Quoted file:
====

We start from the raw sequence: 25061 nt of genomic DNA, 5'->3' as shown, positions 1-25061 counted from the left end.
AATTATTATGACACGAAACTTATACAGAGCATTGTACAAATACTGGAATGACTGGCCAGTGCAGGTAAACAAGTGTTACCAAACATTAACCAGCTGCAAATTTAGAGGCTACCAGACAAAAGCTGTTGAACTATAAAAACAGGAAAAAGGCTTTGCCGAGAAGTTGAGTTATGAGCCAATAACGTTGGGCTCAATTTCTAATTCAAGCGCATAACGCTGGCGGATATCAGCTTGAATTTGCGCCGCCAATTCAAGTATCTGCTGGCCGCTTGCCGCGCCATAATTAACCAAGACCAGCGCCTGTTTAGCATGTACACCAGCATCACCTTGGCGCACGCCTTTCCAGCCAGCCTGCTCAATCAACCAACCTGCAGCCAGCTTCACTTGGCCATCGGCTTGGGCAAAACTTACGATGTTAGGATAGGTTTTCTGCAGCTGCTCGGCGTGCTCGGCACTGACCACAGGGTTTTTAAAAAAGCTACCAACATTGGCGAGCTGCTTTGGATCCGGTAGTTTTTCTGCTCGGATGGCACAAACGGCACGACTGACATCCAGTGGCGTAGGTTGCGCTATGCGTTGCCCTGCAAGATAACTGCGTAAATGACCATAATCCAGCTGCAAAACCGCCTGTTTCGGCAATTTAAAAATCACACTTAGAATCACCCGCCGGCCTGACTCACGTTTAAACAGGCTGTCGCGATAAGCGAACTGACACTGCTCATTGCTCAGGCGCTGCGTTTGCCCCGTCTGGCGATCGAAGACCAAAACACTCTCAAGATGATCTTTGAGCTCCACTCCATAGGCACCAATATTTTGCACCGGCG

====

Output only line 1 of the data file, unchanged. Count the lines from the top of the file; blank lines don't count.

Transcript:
We start from the raw sequence: 25061 nt of genomic DNA, 5'->3' as shown, positions 1-25061 counted from the left end.